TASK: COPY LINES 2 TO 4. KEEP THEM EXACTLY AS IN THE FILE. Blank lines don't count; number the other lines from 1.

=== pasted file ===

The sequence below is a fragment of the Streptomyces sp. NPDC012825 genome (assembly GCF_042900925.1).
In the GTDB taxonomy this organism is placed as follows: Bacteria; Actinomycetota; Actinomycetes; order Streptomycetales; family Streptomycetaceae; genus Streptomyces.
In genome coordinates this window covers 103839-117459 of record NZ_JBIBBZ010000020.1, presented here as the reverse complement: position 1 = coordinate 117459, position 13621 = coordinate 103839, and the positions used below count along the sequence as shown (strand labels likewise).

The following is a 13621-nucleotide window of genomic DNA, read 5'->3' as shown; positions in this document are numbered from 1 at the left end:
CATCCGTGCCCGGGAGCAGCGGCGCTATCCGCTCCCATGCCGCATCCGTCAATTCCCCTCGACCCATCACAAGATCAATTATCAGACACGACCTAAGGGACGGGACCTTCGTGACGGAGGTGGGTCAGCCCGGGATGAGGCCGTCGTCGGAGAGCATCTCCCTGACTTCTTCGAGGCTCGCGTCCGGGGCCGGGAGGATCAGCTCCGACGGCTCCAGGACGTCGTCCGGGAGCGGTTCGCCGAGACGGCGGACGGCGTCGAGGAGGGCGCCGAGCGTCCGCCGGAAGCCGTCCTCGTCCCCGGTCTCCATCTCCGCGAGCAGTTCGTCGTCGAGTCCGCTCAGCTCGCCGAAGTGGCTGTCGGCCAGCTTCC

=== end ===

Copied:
In the GTDB taxonomy this organism is placed as follows: Bacteria; Actinomycetota; Actinomycetes; order Streptomycetales; family Streptomycetaceae; genus Streptomyces.
In genome coordinates this window covers 103839-117459 of record NZ_JBIBBZ010000020.1, presented here as the reverse complement: position 1 = coordinate 117459, position 13621 = coordinate 103839, and the positions used below count along the sequence as shown (strand labels likewise).

The following is a 13621-nucleotide window of genomic DNA, read 5'->3' as shown; positions in this document are numbered from 1 at the left end: